and skill basis. These achievements resulted in my selection as Public Health Trainer & technical
monitor in Health Technical Support Unit (HTSU) in a relatively short time, as I am currently
employed there. My job is to conduct technical workshops, assist health trainees both
theoretically and practically, monitor & evaluate the health projects, conduct & design statistical
surveys, and prepare educational materials. I even used my experiences from Columbia
University research project to design a survey, entitled as “Advocacy for better Health”, seeking
public opinion about their level of satisfaction on health services; conducted in the western and
northern regions.
Born into an educated family, I have been fortunate to be able to meet the challenges of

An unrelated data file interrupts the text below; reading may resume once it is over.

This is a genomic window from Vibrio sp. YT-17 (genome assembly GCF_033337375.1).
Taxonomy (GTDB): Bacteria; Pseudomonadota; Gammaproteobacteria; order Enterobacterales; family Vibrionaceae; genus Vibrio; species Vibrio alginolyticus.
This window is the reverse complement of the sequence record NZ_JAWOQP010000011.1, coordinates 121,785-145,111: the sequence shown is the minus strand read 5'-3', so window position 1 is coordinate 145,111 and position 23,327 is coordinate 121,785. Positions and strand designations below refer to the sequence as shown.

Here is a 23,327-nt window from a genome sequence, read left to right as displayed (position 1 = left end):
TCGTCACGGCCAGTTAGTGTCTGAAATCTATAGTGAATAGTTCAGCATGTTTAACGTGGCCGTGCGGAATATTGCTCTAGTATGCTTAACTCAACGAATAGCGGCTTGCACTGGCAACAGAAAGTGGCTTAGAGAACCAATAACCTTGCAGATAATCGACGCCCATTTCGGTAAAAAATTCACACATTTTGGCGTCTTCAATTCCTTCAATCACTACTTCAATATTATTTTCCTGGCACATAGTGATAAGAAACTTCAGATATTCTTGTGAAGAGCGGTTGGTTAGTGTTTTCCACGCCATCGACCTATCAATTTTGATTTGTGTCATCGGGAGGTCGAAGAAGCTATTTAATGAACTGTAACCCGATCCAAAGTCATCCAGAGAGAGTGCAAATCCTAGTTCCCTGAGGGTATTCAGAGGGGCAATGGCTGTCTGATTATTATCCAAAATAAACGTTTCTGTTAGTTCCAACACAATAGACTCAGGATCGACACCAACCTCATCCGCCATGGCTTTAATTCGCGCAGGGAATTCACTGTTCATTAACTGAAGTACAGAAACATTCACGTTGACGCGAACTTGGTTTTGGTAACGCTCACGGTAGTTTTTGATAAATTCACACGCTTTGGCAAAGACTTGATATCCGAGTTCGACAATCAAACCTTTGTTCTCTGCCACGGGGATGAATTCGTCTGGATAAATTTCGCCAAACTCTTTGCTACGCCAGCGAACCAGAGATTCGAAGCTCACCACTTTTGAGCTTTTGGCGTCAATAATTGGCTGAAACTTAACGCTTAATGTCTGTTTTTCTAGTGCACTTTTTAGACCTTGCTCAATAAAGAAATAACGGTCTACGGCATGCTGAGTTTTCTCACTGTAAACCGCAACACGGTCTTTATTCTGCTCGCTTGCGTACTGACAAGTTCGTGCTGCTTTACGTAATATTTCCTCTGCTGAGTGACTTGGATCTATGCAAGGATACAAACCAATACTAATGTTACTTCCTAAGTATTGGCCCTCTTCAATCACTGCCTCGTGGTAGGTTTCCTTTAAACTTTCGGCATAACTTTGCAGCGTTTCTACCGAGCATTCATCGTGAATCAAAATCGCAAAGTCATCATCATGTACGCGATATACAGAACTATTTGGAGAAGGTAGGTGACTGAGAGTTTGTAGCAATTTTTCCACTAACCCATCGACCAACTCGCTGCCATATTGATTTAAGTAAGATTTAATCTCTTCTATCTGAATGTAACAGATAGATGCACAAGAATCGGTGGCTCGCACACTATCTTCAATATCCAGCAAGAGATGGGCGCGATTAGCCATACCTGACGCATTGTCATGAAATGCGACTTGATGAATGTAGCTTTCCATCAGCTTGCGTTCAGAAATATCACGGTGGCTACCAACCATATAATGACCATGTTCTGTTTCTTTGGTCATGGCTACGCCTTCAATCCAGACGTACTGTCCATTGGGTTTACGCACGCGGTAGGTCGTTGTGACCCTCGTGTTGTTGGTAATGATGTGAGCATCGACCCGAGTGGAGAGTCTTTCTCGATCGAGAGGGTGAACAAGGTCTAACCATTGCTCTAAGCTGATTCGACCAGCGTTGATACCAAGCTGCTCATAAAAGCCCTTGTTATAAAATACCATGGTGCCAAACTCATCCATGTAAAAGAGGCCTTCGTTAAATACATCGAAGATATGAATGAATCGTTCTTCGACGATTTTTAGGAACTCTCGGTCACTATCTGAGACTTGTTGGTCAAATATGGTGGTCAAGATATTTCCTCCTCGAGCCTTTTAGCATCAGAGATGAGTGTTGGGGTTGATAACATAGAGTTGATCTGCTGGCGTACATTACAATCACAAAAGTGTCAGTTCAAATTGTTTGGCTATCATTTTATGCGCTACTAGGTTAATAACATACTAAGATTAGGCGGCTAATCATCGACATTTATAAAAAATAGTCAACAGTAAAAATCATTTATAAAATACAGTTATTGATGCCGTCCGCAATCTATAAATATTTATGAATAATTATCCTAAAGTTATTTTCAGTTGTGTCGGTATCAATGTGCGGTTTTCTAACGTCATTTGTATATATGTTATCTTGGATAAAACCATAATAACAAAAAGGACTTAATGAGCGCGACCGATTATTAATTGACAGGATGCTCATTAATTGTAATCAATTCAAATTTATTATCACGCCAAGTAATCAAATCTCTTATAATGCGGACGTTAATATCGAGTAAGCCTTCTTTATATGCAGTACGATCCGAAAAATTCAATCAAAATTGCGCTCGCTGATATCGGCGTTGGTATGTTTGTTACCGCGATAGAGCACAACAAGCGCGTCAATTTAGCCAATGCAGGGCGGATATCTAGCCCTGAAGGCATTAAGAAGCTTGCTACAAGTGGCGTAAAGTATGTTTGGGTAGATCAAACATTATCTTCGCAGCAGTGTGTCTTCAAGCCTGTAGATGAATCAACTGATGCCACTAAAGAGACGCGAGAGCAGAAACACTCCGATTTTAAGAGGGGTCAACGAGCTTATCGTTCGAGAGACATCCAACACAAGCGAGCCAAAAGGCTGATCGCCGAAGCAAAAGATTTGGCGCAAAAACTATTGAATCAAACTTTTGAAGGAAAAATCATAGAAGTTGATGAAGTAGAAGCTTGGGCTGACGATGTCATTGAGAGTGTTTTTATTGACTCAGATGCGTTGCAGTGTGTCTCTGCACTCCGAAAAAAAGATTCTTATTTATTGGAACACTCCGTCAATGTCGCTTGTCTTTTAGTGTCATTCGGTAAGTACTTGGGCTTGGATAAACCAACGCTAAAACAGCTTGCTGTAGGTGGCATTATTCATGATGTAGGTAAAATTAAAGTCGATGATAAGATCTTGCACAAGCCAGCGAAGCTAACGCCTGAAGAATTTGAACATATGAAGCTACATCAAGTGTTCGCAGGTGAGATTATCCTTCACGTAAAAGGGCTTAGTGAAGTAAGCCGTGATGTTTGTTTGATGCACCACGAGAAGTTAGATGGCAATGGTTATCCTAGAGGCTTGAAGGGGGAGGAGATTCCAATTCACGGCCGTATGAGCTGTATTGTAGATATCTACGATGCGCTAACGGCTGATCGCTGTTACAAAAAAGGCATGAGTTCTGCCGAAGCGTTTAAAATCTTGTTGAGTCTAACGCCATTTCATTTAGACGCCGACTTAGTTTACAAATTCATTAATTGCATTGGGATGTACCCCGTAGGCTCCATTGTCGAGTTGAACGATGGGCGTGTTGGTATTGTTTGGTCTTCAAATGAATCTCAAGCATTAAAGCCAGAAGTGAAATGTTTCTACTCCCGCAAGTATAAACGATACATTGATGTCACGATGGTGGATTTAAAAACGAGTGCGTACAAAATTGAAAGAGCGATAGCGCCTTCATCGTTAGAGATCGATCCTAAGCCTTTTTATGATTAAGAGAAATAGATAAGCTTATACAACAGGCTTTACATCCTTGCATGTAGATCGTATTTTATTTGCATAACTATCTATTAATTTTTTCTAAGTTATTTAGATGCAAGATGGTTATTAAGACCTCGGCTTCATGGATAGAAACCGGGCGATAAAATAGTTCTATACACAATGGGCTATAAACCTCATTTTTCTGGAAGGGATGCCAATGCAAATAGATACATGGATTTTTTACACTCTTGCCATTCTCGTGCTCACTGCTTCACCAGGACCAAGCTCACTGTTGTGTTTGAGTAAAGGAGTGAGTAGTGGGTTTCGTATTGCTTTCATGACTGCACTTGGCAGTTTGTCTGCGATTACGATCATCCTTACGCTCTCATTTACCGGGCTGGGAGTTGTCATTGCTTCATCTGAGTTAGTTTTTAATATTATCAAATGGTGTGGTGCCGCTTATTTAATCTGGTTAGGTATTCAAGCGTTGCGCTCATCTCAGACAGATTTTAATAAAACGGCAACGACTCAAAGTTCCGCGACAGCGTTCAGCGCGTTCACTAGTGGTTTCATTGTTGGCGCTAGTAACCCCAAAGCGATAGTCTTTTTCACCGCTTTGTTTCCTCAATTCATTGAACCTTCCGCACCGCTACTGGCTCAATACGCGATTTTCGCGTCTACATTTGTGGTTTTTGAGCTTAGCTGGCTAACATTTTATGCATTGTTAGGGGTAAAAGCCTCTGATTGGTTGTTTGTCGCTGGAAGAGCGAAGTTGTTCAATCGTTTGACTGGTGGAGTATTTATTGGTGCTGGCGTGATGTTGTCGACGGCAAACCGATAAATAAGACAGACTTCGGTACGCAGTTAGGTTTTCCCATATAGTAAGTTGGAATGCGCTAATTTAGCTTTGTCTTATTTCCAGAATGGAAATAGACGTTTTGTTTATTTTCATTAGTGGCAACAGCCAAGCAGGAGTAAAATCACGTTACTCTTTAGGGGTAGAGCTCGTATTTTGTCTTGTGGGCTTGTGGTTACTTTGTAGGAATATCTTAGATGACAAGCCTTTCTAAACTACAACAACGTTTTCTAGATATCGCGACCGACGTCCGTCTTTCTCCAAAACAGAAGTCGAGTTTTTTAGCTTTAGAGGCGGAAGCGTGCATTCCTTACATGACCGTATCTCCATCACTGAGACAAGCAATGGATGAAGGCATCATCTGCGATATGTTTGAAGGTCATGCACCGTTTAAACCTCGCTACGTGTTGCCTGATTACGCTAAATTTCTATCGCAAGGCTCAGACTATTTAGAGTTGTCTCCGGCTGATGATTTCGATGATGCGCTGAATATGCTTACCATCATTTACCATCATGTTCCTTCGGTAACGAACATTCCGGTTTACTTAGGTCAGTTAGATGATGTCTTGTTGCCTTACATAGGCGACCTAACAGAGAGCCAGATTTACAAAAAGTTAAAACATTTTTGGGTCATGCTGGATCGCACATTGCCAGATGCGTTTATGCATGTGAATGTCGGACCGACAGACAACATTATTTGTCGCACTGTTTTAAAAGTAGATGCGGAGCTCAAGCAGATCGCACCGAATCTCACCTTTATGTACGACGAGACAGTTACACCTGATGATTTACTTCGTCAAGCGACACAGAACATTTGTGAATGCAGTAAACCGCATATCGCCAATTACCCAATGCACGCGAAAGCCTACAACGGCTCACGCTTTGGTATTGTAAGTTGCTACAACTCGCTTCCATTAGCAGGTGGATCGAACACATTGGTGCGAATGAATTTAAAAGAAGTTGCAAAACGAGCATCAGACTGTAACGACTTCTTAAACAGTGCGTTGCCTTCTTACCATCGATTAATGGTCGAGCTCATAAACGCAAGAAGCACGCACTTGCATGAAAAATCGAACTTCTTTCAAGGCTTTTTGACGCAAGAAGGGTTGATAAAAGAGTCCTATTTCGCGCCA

primary, secondary, and higher education reasonably well though under harsh circumstances in
Afghanistan & immigration. My graduation from a prestigious school like medicine with
excellent academic record enabled me to go through various great employments prior and after
graduation. While studying, I got a part time job with Columbia University (CU) Research project
which gave me opportunities to develop both skill and interest to research. My work with public
health institutions and HTSU further increased my Public Health capacity and knowledge, and
prepared me for the current job. My medical education and my experiences from the three useful
research & public health related employments combined with my interests have inspired me to
pursue my studies in public health with a focus on Biostatistics through a master’s degree.
Mohammad Yaser Anwar